It is an impressive space, with cabinets around the walls to display physics instruments. The original pyramidal cabinets are still used to house globes, and the central display cabinets are filled with fossils and minerals. The cupboards beneath the central cabinets originally housed the portfolios of the art on paper collection. A part of the library was kept in the bookcases on the upper level. The room is today kept much as it was when it opened in 1784.
In 1821 the museum purchased its first painting by a contemporary artist and the directors began planning a room for the display the work of “living Dutch masters”. The Paintings Gallery was built and is dedicated to paintings from the last quarter of the eighteenth century through the first half of the nineteenth.
The impressive facade along the canal was designed by the Viennese architect Christian Ulrich and built as a centenary project in 1878. Rooms behind it, linking to the original Oval Room and Paintings Gallery were designed by Haarlem architect Adrianus van der Steur.
With the rapid expansion of the art collection through the nineteenth century, Paintings Gallery II was built and opened in 1893. This room now displays paintings from 1780 to 1930. The museum has continued to expand, and it now is composed of twelve display rooms, two coffee shops and a gift shop.
Among the many fascinating paintings in the galleries, this one of De Waag stood-out. Along Damstraat, the street leading away from the canal, next to the small tree at the centre, is the house in which Pieter Teyler had lived. In its back gardens was built the original museum, the Oval Room. The bow of our skûtsje, Zonder Zorg is currently about where the large tree on the right stands. The dual treadmill crane stood on the quayside for four centuries.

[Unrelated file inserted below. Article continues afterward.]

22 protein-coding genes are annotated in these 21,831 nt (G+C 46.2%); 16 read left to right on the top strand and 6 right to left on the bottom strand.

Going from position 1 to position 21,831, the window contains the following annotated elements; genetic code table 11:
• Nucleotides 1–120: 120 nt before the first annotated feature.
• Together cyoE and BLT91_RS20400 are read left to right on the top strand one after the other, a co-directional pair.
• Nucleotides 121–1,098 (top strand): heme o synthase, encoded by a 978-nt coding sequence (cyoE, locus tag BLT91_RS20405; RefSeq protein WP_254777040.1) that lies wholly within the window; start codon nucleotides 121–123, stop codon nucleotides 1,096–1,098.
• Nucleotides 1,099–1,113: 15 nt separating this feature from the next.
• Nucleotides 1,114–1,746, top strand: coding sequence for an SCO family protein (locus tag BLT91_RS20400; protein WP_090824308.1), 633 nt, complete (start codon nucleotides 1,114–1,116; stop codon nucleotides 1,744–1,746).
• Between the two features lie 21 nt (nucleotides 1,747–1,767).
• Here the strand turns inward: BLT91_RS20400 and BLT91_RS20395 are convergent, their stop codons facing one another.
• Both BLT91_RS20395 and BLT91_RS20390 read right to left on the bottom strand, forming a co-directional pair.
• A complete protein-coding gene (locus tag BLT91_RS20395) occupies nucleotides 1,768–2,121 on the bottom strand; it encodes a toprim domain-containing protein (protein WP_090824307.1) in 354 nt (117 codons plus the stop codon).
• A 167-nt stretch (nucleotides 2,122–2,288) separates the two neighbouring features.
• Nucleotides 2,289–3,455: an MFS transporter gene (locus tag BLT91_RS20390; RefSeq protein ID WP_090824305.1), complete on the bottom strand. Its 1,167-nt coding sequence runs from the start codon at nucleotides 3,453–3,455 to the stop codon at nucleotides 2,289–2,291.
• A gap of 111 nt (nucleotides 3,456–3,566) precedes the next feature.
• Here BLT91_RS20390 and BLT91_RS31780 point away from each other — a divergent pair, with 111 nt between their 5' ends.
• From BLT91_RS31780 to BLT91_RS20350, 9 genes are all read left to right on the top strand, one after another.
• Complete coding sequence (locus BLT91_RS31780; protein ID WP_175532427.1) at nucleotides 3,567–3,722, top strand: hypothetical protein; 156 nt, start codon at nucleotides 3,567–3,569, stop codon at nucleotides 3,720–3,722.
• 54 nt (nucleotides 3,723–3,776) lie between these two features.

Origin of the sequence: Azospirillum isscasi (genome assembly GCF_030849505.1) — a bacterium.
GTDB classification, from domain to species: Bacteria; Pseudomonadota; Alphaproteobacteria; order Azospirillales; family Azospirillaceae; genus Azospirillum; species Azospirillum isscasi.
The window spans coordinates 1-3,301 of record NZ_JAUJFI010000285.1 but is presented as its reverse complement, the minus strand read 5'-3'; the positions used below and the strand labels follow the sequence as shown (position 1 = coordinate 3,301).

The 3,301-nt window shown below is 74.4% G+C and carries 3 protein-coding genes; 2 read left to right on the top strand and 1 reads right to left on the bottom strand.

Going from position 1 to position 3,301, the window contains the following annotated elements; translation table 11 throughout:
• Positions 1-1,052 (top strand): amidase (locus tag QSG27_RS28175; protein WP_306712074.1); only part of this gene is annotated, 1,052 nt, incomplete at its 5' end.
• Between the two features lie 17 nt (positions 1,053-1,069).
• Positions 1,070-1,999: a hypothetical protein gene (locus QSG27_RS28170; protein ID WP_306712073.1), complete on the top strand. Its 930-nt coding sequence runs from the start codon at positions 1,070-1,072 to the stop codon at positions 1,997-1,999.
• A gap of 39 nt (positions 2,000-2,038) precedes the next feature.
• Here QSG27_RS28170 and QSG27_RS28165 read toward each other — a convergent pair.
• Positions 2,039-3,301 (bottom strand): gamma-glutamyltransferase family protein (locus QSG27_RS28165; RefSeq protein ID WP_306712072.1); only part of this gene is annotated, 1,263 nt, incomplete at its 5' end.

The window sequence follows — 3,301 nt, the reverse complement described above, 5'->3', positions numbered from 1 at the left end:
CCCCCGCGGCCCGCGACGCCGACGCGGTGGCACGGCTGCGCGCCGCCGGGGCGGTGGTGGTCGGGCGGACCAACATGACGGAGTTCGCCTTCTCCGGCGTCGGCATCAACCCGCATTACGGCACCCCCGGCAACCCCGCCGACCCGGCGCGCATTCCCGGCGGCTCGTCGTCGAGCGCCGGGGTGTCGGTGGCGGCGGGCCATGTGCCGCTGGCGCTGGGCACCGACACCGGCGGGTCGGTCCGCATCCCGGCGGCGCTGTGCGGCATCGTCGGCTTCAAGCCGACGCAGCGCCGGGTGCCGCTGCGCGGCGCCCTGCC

In the evening we walked the three blocks past Sint Bavokerk and into Grote Markt to catch the late day sun on the north and west facades of the church. The bells in the steeple were alive with an evening carillon recital as a prelude to a free organ concert, which was scheduled to begin at 2015.
We arrived inside the church about twenty minutes before the concert and had our choice of seats, so we sat as close as we could determine was the acoustical centre of the huge space. The chairs had all been turned around, and we were facing the organ, with our backs to the altar.
Very shortly the church began filling, and with most arrivals settling-in very near us, we confirmed we were near the epicentre. Without announcement, the guest organist, Thomas Trotter began playing, and continued for over an hour, interrupted only by the few seconds needed to change music scores. The huge instrument shook the bats out of their slumbers and they fluttered about above us as we were transported into wondrous realms by the music. As the concert progressed, increasing flocks of birds swirled outside past the upper windows. The only sound other than the organ was the long standing ovation at concert end.
Back onboard we counted our blessings as we dawdled over an assortment of cheeses, salamis, olives and breads with glasses of wine. We love this lifestyle.